• Vitamin A deficiency or malabsorption reacts well to a better diet and supplements. Sometimes the doctor can change a problematic medication.
  • Glaucoma patients may do better on a different medication.
  • Attempt to better control other conditions or diseases if they are causing night blindness.

In the future, stem cell therapy may provide relief for night blindness.

Poor Night Vision and Nutrients

    • Rhodopsin. One key to seeing at night is a healthy amount of rhodopsin, which is an eye pigment in the retina responsible for night vision. It is used specifically by the photoreceptor cone cells to perceive light, while the rods, on the other hand, are highly sensitive to darkness. Rhodopsin enables us to quickly adapt our vision from a dark room to a light room. The dark purple color of bilberries comes in part from rhodopsin and bilberry supplements improve poor night vision patients’ rate of adapting to darkness.1
    • Vitamin A activates rhodopsin and increases photoceptor sensitivity to UV light.2 Though vitamin A deficiency is rare in industrial nations, there are other reasons vitamin A intake may be compromised, including:
      • Iron deficiency can affect vitamin A uptake.
      • Small-bowel bypass surgery may reduce vitamin A absorption.
      • Excess alcohol consumption impairs absorption.
      • Medications can affect fat absorption (Xenical) or cholesterol (statins).
      • Low fat diets may be low in vitamin A.
      • Zinc deficiency is associated with decreased release of vitamin A from the liver.
      • Other conditions such as fibrosis, pancreatic insufficiency, and inflammatory bowel disease affect how vitamin A is utilized in the body.
    • Taurine is the most abundant amino acid in the retina.  It helps rhodopsin regenerate, a crucial process for night vision. It’s lack causes cone degeneration.3 The amino acid taurine is produced by the body, and it is abundant in high-protein animal foods such as milk, eggs, seafoods, and meat. Ten times more taurine is in the photoreceptors than any other amino acid.
    • Zinc is also important for night vision.  It interacts with taurine and vitamin A to modify photoreceptor plasma membranes, regulate the light-rhodopsin reaction, acts as an antioxidant, and supports the retina and retinal pigment epithelium.4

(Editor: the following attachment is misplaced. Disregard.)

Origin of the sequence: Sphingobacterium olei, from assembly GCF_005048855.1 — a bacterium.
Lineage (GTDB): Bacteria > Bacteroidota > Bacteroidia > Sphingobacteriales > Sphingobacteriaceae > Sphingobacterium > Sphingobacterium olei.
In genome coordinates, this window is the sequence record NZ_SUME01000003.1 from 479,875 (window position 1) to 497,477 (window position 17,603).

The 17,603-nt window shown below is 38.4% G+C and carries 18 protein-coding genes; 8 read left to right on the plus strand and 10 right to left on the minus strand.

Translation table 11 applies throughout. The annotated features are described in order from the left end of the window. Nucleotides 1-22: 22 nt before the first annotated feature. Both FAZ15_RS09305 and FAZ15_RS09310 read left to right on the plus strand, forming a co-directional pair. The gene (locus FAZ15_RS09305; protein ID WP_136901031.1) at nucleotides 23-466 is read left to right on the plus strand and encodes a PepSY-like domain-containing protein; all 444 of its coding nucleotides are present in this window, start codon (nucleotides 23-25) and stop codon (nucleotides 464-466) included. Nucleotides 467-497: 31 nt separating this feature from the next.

Also Important

  • Astaxanthin. The antioxidant astaxanthin is the pink color in certain seafood and certain algae. A champion eye nutrient, astaxanthin protects the cells and support eye circulation, and helps protect the eyes against sunlight and blue light exposure from mobile and other electronic devices.
  • Lutein and Zeaxanthin. Found abundantly in certain vegetables and egg yolks, lutein and zeaxanthin together are a powerful eye protection combination. Important food sources: dark leafy greens, zucchini, peas, brussels sprouts, pumpkin, lettuce, broccoli, asparagus, lettuce, carrots, and pistachios. Lutein and zeaxanthin help the eyes by filtering out blue light and protecting healthy eye cells. Although there are 600 carotenoids in nature, the retina uses these two the most. Only these two are deposited in high quantities in the retina (macula) of the eye.
  • Omega-3. Insufficient omega-3 fatty acids are wide-spread. However, these nutrients are important for healthy rod cells. Food sources include certain seafood (salmon, cod liver oil, sardines, herring, mackerel, oysters, anchovies, caviar), walnuts, flaxseeds, chia seeds, and soybeans.
  • Other night-vision-friendly nutrients include zinc, green tea extract, ginkgo biloba, and vitamin B complex.

Poor Night Vision and Diet

Eat plenty of green, leafy vegetables, any colored fruits and vegetables, limit or avoid all sugar and refined carbohydrates, include healthy oils such as first cold pressed, extra virgin olive oil, coconut oil, butter in limited amounts. Butter and coconut oils are good for cooking as they have a high heat threshold.

Make fresh, organic, ideally home-made juice. Include fruits, vegetables, and some of: ginger, garlic, parsley, turnips, spinach, blueberries, beets, carrots, watercress, and wheatgrass.

Nutritional Support Recommendations

Advanced Eye & Vision Support Formula (whole food) 60 vcaps

Dr. Grossman’s Bilberry/Ginkgo Combination 2oz (60ml)

ReVision Formula (wild-crafted herbal formula) 2 oz

Discounts: Night Vision Protocol 1-Month Supply or Night Vision Protocol 3-Month Supply



  1. Chu, W.C., Cheung, S.C.M., Lau, R.A.W., Benzie, I.F.F. (2011).Herbal Medicine: Biomolecular and Clinical Aspects. 2nd edition. Chapter 4 Bilberry (Vaccinium myrtillus L.). Boca Raton, FL: CRC Press/Taylor & Francis.
  2. Miyazono S, Isayama T, Delori FC, Makino CL. (2011). Vitamin A activates rhodopsin and sensitizes it to ultraviolet light. Vis Neurosci. Nov;28(6):485-97.
  3. Imaki H, Jacobson SG, Kemp CM, Knighton RW, Neuringer M, et al. (1993). Retinal morphology and visual pigment levels in 6- and 12-month-old rhesus monkeys fed a taurine-free human infant formula. J Neurosci Res. Oct 15;36(3):290-304.
  4. Grahn BH, Paterson PG, Gottschall-Pass KT, Zhang Z. (2001). Zinc and the Eye. J Am Coll Nutr. Apr;20(2 Suppl):106-18.